SOC Moderator and Senior Member

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    What is it you think researchers like Mella and Fluge, Petersen, Klimas, the Lights, and the Griffiths crew are doing? Do you actually think they are pulling people off the street and asking if they have fatigue? Do you think they use self-diagnosed patients in their studies? Do you think they don't know how to properly distinguish patients with primary psychiatric disorders from patients with measurable immune dysfunction, chronic infections, abnormal CPET results and so on?
    Scarecrow, Mij, justy and 5 others like this.
  17. beaker

    beaker CFS/ME 1986

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    I'm cross eyed from trying to keep up w/ this thread. We are all trying to get @kermit frogsquire to see that their thinking is "not good right now". {my ability to qualify it further is gone at the moment}
    They aren't getting it. They aren't going to.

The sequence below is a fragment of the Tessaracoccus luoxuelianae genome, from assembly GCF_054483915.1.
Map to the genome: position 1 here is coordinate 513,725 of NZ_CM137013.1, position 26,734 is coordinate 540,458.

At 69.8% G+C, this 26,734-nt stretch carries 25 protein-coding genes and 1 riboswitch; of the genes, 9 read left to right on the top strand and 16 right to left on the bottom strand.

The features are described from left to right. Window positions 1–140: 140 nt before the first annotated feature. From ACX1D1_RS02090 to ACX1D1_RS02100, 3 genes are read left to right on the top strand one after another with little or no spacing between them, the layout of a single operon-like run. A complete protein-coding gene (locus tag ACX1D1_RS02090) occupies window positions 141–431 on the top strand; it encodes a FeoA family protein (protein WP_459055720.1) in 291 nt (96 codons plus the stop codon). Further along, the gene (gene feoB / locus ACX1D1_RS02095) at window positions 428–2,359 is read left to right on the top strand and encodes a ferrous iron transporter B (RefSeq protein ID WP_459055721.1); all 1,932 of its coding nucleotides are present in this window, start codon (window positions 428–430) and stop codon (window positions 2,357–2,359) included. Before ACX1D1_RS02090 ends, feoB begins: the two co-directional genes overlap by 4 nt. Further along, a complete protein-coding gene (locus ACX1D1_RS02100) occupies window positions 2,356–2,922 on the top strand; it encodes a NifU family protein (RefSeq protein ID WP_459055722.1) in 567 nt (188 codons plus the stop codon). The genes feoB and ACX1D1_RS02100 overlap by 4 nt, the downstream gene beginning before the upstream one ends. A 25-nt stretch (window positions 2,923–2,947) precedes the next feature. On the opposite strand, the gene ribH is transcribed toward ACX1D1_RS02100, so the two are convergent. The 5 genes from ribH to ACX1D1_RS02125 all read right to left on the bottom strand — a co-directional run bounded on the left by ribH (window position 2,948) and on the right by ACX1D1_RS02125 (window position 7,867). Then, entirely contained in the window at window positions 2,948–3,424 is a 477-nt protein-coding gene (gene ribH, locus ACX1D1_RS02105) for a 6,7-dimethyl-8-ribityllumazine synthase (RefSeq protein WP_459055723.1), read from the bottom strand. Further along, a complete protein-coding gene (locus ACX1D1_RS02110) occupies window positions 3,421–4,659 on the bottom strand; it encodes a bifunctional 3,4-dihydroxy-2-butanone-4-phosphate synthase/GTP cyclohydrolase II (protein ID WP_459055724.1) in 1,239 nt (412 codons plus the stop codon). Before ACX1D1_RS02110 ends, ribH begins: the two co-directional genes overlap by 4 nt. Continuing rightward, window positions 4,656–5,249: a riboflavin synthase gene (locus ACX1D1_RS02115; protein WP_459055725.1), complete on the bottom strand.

Maybe it's time we stop trying.
    I'm out.
    Good night all.
  18. SOC

    SOC Moderator and Senior Member

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    Perhaps this is a good time to replay a graphic that @SDSue put up last week to help us determine if we are having a rational discussion.
    [​IMG]http://twentytwowords.com/a-flowchart-to-help-you-determine-if-youre-having-a-rational-discussion/
    horcrux, ahimsa, golden and 2 others like this.
  19. alex3619

    alex3619 Senior Member

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    Issues that can be identified that might lend support to conspiracy theories typically have other, more easily understood, explanations.

    1. People are not rational. We use reason as a tool. Reason is limited by what we know, including the things we know that are wrong. What we do not know can change the reasoning. This is very very important. When we discover someone doing something irrational, sometimes we think they have an agenda. More usually its just ignorance and bias.